Workers' uprising in Bangladesh

Garment workers in Bangladesh walked off the job, blocked roads, attacked factories and smashed vehicles April 26, paralyzing at least three industrial areas just outside the capital Dhaka. Some 1,500 workers, many armed with bamboo sticks, marched to the Dhaka headquarters of the main manufacturers association. The uprising began when police fired tear-gas and rubber bullets at anxious relatives as they massed at the site of a collapsed factory where resuce workers were attempting to dig out their loved ones trapped under rubble. About 3,000 people are thought to have been in the Rana Plaza complex in Savar industrial zone on the outskirts of Dhaka, when it collapsed on the morning of April 24 shortly after the workday started. Only some 60 have been found alive; some 1,000 are thought to have escaped unharmed. The complex housed factories that made clothes for retail chains BenettonPrimark, Matalan, Children's Place, Cato Fashions, Mango and others.

Some workers are said to have reported a crack in the building's facade shortly before the incident, but their warnings went unheeded. Blogs Michelle Chen for Working In These Times: "Some were told to report to work anyway or risk losing a month’s wages. With minimum pay set below $40 per month (about the retail price of a typical sweater they might produce), workers could ill afford to be concerned about their safety, and so they followed orders and reported to what would be for many their last day of work."

Prime Minister Sheikh Hasina called a meeting of industry leaders to demand that Rana Plaza's owners surrender to police. Some two hours later, Mahbubur Rahman Tapas and Bazlul Samad Adnan, owners of New Weave Bottoms and New Weave Style, respectively, turned themselves in at the headquarters of the Bangladesh Garment Manufacturers and Exporters Association.

John Sifton, Asia Advocacy Director at Human Rights Watch, said the disaster highlights concerns about labor rights in Bangladesh. "Had one or more of the Rana Plaza factories been unionized, its workers would have been in a position to refuse to enter the building on Wednesday morning, and thus save their lives," he said.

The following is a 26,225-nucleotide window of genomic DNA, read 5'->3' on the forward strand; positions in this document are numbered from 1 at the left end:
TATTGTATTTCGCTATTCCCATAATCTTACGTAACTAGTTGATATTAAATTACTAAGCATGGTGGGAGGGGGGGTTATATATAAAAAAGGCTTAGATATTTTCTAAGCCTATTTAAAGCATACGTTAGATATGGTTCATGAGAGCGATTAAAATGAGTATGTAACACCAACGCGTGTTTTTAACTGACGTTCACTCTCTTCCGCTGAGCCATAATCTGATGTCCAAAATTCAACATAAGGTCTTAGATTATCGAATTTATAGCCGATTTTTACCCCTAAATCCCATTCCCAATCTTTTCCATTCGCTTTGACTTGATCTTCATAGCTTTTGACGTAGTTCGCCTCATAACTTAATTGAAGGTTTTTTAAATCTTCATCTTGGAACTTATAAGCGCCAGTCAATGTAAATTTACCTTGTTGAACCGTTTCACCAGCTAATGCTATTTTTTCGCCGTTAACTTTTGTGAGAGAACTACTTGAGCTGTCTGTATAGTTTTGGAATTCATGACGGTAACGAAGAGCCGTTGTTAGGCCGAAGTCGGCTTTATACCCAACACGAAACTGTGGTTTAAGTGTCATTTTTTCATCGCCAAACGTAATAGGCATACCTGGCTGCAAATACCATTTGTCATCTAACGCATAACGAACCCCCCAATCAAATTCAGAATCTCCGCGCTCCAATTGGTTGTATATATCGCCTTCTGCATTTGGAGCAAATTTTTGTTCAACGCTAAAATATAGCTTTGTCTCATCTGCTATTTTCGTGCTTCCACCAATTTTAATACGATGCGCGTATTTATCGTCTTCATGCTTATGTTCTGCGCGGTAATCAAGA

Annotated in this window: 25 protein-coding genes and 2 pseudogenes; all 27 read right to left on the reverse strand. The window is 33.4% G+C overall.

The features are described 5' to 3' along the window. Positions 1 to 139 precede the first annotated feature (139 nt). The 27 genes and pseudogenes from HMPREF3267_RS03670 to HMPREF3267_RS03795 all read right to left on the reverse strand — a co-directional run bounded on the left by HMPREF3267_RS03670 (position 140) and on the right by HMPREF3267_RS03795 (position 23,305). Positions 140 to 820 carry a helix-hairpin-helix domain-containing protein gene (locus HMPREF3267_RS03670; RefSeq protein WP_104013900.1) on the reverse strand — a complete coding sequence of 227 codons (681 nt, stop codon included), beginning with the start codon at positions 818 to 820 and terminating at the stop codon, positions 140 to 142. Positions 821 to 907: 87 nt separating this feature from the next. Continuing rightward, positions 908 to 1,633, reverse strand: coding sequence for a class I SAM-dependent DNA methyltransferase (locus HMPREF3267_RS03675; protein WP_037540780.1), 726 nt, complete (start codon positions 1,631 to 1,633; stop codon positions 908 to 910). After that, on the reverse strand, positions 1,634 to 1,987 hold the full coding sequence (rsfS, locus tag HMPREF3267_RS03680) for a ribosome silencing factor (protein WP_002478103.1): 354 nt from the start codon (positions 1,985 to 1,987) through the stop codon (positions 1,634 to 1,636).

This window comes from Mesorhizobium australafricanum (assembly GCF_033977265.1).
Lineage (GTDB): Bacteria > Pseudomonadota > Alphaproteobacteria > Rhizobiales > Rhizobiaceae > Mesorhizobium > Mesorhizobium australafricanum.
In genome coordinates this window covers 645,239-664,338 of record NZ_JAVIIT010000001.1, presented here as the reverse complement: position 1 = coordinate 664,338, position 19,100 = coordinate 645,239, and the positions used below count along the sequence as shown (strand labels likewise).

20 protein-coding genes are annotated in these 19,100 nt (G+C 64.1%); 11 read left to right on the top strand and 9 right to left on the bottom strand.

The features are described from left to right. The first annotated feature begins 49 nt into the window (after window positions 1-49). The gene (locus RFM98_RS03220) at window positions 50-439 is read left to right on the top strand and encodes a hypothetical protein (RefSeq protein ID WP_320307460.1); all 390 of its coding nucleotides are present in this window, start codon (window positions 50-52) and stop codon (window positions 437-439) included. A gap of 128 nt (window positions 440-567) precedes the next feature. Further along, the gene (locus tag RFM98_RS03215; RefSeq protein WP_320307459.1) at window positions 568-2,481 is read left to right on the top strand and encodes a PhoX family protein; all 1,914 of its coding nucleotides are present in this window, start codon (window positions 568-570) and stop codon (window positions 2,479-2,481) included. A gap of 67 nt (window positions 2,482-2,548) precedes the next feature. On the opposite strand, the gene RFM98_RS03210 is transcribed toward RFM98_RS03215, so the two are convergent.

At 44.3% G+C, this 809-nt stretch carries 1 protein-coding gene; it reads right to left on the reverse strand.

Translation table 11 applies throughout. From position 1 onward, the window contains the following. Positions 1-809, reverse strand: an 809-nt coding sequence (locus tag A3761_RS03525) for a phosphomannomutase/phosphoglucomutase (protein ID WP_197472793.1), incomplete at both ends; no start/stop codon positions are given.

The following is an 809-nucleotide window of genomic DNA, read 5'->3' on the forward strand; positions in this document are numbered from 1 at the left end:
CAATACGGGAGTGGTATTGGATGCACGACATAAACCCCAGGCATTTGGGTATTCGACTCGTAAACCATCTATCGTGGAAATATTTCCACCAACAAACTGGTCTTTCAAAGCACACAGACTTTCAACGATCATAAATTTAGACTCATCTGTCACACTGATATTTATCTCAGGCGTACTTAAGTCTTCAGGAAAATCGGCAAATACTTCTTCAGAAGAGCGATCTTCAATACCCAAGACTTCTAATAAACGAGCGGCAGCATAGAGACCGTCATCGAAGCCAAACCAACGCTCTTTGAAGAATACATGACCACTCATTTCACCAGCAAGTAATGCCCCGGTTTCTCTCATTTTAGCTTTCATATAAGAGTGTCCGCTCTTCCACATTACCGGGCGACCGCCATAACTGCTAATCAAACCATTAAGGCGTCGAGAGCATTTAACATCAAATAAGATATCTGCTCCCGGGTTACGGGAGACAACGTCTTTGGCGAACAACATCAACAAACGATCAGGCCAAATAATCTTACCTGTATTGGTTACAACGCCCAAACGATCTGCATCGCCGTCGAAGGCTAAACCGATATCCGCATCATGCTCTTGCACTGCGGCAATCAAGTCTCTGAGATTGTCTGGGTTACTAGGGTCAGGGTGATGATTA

Labor activists say laws and enforcement are weak in a country where the garment industry weilds great political clout. No factory owner has been charged over a worker death in Bangladesh. "At least 33 members of the current Parliament own garment businesses." said Babul Akter, president of the Bangladesh Garment and Industrial Workers Federation. "That's more than 10% of seats. There are repeated instances of MPs linked to the garment industry blocking stricter legislation." (Working In These TimesDaily Mail, DW, BDNews, AFP, The Guardian, CNN, April 26; AFP, NYT, Democracy Now, WSJ, April 25)

Bangladesh march for sharia

As we've noted before in regard to Bangladesh, capitalism provides the raw material of social rage, but reactionary fundamentalism—not any analysis that correctly identifies the enemy—increasingly provides a political outlet. BBC World Service just reported that thousands of Islamists are marching in Dhaka to demand the imposition of sharia law. Just days after the angry May Day march... They blocked roads and clashed with police. Among their demands was the death penalty for "atheist bloggers."

So... All solidarity with the Bangladeshi garment workers! No to sharia rule!